Tilley, Elizabeth; Earle, Sarah; Walmsley, Jan and Atkinson, Dorothy
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This paper reviews the history of sterilization of women with intellectual disabilities, and considers its relevance to current practice regarding reproductive choice and futures. The paper provides an overview of published research on historical practices, focusing on the UK, the US, Canada and the Nordic countries. Most of this research draws upon written records, centering on eugenics debates. However, emerging oral history testimonies gathered by the authors suggest that sterilization procedures were also conducted in the community, the result of private negotiations between parents and medical practitioners. The article presents these accounts and calls for an end to a ‘roaring silence’ on this issue. More empirical studies are needed to recover the experiences of women who have been sterilized and to explore how decisions about reproductive choice and capacity were made in the past and continue to be made today.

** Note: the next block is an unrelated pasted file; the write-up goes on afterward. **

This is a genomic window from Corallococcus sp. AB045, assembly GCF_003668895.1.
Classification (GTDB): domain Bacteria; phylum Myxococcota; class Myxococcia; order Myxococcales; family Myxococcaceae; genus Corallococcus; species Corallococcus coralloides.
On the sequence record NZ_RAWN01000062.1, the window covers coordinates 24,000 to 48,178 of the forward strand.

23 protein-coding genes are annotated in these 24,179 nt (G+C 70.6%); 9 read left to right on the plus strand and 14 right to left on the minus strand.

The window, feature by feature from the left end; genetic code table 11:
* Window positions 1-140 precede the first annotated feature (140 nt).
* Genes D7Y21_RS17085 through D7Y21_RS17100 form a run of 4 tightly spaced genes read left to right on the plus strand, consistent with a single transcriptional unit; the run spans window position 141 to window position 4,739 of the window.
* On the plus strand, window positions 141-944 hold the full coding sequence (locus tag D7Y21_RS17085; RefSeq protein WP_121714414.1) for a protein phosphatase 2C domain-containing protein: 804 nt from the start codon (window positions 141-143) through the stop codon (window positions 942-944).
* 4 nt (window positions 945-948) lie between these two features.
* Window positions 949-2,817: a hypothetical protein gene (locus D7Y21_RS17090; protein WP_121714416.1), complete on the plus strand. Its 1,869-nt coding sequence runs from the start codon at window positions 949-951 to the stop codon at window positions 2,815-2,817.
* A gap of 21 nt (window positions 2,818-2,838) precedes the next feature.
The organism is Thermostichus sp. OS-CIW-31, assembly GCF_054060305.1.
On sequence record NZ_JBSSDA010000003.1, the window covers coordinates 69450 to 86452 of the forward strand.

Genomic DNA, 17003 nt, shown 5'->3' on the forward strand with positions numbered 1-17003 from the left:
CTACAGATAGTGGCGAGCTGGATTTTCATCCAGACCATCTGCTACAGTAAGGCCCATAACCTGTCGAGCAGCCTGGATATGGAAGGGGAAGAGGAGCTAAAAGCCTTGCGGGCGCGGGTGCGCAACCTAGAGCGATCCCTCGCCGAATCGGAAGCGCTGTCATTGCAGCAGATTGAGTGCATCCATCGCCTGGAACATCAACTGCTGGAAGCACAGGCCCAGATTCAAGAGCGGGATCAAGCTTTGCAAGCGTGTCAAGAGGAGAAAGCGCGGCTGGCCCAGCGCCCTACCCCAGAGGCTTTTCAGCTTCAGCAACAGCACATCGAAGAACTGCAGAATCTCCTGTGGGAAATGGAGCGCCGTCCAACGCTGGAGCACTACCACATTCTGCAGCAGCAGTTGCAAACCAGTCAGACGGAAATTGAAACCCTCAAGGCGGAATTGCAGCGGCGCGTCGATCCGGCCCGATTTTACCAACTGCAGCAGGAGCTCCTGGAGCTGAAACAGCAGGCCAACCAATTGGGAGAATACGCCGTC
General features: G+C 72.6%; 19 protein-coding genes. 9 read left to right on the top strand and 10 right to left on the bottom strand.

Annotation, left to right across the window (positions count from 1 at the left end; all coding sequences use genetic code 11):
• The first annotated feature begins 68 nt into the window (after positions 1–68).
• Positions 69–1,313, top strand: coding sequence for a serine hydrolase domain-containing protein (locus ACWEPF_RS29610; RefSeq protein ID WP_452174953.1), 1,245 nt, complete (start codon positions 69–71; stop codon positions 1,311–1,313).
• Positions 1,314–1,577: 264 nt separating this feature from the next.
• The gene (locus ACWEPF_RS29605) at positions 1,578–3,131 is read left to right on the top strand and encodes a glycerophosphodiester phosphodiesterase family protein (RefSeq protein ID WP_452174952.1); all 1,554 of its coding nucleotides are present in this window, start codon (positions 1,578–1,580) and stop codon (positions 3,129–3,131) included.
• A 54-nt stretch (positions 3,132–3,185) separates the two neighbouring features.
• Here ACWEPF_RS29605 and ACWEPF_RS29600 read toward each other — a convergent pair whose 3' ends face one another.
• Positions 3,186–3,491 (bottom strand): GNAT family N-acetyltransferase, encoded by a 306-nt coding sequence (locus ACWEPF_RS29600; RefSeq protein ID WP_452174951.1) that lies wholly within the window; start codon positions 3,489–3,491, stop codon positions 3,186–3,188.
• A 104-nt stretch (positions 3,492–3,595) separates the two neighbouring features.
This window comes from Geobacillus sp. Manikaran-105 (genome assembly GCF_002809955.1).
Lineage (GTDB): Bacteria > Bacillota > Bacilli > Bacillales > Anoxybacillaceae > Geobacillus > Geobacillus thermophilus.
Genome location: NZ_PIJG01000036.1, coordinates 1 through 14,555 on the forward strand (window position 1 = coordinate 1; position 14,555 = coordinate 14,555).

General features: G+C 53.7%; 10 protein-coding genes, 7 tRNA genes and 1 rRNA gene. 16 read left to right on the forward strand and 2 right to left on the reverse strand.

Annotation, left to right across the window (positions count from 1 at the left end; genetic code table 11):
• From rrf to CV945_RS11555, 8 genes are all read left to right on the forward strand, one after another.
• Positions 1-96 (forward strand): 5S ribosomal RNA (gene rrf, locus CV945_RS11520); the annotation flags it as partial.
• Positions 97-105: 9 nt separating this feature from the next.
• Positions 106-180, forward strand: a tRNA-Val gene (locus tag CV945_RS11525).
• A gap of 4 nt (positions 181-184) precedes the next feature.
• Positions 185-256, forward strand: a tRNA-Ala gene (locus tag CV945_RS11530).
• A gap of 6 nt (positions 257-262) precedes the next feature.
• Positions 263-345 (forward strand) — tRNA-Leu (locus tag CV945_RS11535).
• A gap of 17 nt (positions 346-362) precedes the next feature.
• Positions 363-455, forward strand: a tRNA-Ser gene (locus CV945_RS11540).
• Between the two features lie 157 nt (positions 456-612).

Key words: Sterilization; intellectual disability; contraception; history.
|Item Type:||Journal Article|
|Copyright Holders:||2012 Disability and Society|
|Extra Information:||This is an electronic version of an article published in [include the complete citation information for the final version of the article as published in the print edition of the journal]. Disability and Society is available online at: www.tandfonline.com|
|Keywords:||sterilization; intellectual disability; contraception; history|
|Academic Unit/Department:||Health and Social Care > Health and Social Care
Health and Social Care
|Depositing User:||Elizabeth Tilley|
|Date Deposited:||25 Jan 2012 16:44|
|Last Modified:||27 Dec 2012 00:10|
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